Letters To The Editor
March 01, 2006 - MidWeek
Reasons to grumble
I’d like to reply to Larry Hayashida’s letter “Haoles like rule,” written in response to Al Rodriguez’s earlier letter. Mr. Hayashida takes the tone that haoles (howlies?) grumble the most about public schools in Hawaii, and that we are used to dominating everything everywhere we go.
First, the reason Mainlanders grumble about public schools in Hawaii is that on the Mainland public schools are decent. From what I have seen in Hawaii (I’ve been working in the Department of Education since last November), the public school system is abysmal due to a half-billion-dollar budget shortfall. How does a child succeed in school if the necessary tools are not available?
So in response to the “grumbling” that Mainlanders do, it’s fair to say that many parents from the Mainland know that Hawaii has less-than-average public schools and they fear putting their children in such in a position where the level of education will not allow them to compete with their peers on the Mainland. It is quite evident that a great number of Hawaii kids graduate from high school totally unprepared for the professional world, or for college.
Hawaiian royalty was known for their belief in providing a good education. What has happened in the last 100 years where that belief has been lost? When you have communities that value having cable TV over taking their kids to the public library, it becomes painfully obvious that these families are not committed to the education of their children.
Second, I’d like to address Mr. Hayashida’s comment about Caucasians wanting to dominate wherever they go. “Dominate” is too harsh a word and implies that we are out to subjugate the masses. Instead, let’s use the word “succeed.” I think most people, whether they are Mainlanders or local, reach for success wherever they are. It all comes back to education, and giving teachers and students the proper tools.
It is surprising how often the finger is pointed at the Mainlanders/haoles for the shortcomings of the local community. Pointing the finger at anyone for one’s own shortcomings does absolutely nothing to improve one’s life.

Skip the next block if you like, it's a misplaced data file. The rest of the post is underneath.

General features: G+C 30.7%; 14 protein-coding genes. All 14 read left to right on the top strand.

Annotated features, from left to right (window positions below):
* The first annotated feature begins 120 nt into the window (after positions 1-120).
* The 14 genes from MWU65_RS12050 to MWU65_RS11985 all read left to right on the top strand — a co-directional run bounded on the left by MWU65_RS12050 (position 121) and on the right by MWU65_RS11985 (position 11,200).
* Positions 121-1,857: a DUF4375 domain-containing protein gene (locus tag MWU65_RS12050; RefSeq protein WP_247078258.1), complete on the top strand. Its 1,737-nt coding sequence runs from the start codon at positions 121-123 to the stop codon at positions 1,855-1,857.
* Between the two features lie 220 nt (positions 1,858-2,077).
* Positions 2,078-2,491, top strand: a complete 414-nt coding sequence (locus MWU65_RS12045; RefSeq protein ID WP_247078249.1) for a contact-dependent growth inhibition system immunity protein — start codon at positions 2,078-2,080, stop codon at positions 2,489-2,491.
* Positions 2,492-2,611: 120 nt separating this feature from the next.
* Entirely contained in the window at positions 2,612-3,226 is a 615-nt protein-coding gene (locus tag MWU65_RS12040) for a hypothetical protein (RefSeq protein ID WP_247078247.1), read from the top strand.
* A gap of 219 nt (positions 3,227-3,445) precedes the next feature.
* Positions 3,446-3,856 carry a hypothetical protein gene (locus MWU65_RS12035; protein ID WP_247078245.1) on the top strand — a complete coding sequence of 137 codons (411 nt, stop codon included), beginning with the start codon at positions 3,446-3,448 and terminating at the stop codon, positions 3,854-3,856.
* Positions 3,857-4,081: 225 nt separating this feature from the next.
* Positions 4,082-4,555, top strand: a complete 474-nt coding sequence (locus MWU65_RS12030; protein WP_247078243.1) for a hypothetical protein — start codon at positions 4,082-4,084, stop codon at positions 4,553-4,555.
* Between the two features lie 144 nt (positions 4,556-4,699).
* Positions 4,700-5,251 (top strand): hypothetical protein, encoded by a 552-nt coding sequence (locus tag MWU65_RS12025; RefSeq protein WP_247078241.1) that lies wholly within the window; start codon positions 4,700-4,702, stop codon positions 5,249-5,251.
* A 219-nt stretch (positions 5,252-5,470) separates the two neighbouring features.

Mr. Hayashida is dead wrong. How does a community improve itself without people “grumbling” about its shortcomings? We need to learn how to appreciate that everyone in this country has the right to grumble, and that men and women are serving our country every day so that other people may one day have the right to grumble as well. If we do not grumble about the things with which we are unsatisfied, how will they improve?
Ready to rule
Regarding Larry T. Hayashida’s letter “Haoles like rule”: I sit by my phone each night waiting for a call from “The Man” on the Mainland so he can instruct me how to best dominate this land on which I have settled. Perhaps he has given up on me because he heard I have devoted my life to teaching my students (presently 10 nonwhite preschool special education kiddos) to treat everyone with respect as individuals no matter what color they are or where they are from.
Were you the one who told him? Shame on you! I was ready to rule ...
Don’t print trash
I thought that the ugly face of hate and prejudice no longer existed today in this beautiful state. Then I read the letter by Larry Hayashida making judgements and promoting the discrimination of haoles who moved here from the Mainland. What next, the Filipinos from Waipahu, Hawaiians from Waimanalo, Christians from Kailua?
Prejudice, like cancer, spreads destruction. Wisely, as the kupuna say, “That’s OK, they spread that kind pilau stuff, and going come right back to them and their children.”
MidWeek should share the responsibility of not printing such trash. We should all care about the poor state of our public schools, and the future of our children, along with the “Mainland haoles”!
Not the solution
Regarding letters from Al Rodriguez and Larry T. Hayashida: Sorry, but I don’t think racism, insecurity and ignorance have ever helped any situation, but have only hurt. But then again, what do I know - I’m a haole, right?
KaimukiSend your letters to MidWeek Letters, 500 Ala Moana Blvd., Suite 500, Honolulu, HI. 96813; by fax to 585-6324, or by email to firstname.lastname@example.org. Please include your name, address and daytime and evening phone numbers. We print only the letters that include this information, but only your name and area of residence will appear in print. Letters may be edited for clarity and space.
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